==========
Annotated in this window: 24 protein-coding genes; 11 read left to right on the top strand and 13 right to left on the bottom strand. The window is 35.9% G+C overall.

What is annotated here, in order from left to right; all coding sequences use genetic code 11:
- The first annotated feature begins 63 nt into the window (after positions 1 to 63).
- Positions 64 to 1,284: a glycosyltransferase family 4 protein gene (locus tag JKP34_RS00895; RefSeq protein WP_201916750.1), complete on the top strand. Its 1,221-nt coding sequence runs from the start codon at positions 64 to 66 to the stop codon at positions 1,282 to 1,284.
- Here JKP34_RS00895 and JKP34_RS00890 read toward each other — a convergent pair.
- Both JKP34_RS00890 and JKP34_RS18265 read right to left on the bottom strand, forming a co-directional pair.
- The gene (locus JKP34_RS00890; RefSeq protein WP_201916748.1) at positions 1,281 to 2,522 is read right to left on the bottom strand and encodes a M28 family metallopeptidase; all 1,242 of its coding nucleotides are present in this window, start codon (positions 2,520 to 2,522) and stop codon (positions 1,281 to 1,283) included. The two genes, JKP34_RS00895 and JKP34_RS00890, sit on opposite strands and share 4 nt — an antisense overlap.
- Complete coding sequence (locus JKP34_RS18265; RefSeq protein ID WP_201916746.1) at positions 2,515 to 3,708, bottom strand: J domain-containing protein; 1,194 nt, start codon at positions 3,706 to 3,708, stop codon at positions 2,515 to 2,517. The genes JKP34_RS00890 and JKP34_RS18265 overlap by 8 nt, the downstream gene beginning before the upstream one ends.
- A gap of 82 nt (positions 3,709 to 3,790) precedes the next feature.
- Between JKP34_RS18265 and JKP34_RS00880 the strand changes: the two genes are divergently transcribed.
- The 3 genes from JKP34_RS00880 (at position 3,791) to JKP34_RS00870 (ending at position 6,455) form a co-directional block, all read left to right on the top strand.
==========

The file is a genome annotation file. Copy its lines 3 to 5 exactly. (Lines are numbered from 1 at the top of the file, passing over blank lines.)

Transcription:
- The first annotated feature begins 63 nt into the window (after positions 1 to 63).
- Positions 64 to 1,284: a glycosyltransferase family 4 protein gene (locus tag JKP34_RS00895; RefSeq protein WP_201916750.1), complete on the top strand. Its 1,221-nt coding sequence runs from the start codon at positions 64 to 66 to the stop codon at positions 1,282 to 1,284.
- Here JKP34_RS00895 and JKP34_RS00890 read toward each other — a convergent pair.